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What can needy Manches bring to Penningtons’ party?
Manches’ financial decline is of long duration. Despite repeated attempts to reboot growth through management changes and cash-calls, 2012/13 proved a low point. Average profit per equity partner dropped by £100,000 to £135,000, while net profit fell to a 10-year low, dropping by 42 per cent from £3.7m to £2.15m.
By contrast, Penningtons saw net profit and average profit per equity per partner (PEP) climb steadily after 2008 before contracting slightly at the latest year-end – from £7.5m to £6.8m for net profit and from £301,000 to £275,000 for PEP.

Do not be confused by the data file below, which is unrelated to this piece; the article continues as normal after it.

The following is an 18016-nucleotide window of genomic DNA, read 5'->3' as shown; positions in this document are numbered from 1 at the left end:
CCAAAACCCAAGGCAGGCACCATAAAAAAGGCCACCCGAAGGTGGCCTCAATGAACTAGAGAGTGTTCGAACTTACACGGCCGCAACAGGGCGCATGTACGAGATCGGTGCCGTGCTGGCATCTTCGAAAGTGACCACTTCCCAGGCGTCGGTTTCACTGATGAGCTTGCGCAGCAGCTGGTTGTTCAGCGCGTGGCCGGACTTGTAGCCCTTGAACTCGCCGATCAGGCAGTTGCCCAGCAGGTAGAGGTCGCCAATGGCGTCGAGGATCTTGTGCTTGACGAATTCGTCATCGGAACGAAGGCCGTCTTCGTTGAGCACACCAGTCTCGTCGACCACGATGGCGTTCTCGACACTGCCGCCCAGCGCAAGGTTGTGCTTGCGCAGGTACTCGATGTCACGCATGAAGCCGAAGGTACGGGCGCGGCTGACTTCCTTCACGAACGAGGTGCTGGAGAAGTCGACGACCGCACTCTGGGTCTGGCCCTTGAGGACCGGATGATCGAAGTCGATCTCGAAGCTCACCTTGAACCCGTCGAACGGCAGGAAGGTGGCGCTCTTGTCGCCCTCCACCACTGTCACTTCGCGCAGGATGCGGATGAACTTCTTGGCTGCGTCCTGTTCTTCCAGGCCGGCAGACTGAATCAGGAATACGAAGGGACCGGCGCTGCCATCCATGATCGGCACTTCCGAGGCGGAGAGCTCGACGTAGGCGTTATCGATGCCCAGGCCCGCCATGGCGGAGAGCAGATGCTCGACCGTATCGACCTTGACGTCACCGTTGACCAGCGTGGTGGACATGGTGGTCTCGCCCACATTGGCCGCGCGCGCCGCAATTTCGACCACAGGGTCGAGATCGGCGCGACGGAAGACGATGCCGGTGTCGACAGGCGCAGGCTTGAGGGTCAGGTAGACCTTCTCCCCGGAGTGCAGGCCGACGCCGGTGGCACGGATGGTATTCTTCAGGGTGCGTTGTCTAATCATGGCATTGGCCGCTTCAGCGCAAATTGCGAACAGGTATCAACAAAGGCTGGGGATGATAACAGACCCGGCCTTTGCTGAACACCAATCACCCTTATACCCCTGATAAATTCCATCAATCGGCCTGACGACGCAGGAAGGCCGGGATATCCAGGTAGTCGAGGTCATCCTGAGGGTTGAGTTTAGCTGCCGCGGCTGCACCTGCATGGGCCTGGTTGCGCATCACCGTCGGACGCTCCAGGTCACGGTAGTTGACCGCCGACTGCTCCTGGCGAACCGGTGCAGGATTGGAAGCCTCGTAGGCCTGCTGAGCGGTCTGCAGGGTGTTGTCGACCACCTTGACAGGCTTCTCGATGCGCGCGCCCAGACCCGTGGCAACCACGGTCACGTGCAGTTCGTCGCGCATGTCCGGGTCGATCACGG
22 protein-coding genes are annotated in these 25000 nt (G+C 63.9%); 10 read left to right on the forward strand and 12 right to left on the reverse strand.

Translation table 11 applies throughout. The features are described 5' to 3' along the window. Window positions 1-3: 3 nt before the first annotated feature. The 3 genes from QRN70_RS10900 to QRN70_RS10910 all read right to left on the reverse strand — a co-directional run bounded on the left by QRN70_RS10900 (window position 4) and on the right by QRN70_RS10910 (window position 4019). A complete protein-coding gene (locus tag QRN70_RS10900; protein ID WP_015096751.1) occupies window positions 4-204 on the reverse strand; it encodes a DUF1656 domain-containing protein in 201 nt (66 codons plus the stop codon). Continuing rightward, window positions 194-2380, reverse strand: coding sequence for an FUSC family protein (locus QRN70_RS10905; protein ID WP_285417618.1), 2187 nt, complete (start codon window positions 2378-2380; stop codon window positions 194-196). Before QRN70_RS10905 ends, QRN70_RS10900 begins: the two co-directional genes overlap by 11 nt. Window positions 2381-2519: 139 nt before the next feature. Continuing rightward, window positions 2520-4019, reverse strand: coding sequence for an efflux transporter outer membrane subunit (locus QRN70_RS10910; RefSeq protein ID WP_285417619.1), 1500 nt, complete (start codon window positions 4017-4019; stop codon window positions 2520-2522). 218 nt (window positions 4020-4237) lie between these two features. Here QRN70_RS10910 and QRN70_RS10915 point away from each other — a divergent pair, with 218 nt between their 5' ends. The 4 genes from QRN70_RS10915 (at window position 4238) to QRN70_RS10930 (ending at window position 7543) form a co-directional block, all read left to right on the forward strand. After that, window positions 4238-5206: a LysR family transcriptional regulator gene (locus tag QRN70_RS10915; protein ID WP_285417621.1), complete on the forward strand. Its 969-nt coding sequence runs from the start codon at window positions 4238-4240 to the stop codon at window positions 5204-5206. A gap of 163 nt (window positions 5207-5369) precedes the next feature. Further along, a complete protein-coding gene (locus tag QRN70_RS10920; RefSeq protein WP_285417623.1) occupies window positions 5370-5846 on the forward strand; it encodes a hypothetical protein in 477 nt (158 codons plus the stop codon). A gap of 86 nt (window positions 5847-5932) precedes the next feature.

The figures speak for themselves. Manches, a one-time leader in the family and real estate law, is looking to shore up its future with a Penningtons tie-up.
Market commentators are less than surprised by the move – after all Manches has been looking for a merger partner for some time. But what’s in it for Penningtons? Just two years ago the firm positioned itself as an acquisitor after a double merger with St Albans’ Wedlake Saint and Lincoln’s Inn outfit Dawsons. Sources suggest a merger with Manches may be a step too far.
“I’m honestly not sure what’s in it for Penningtons,” says a source. “Manches is a firm that seems to have been drifting for some time and the departure of family law partner Helen Ward to Stewarts Law [in September 2012] was the straw that broke the camel’s back.”
Manches will have to work hard to convince the market that this is a courtship of equals.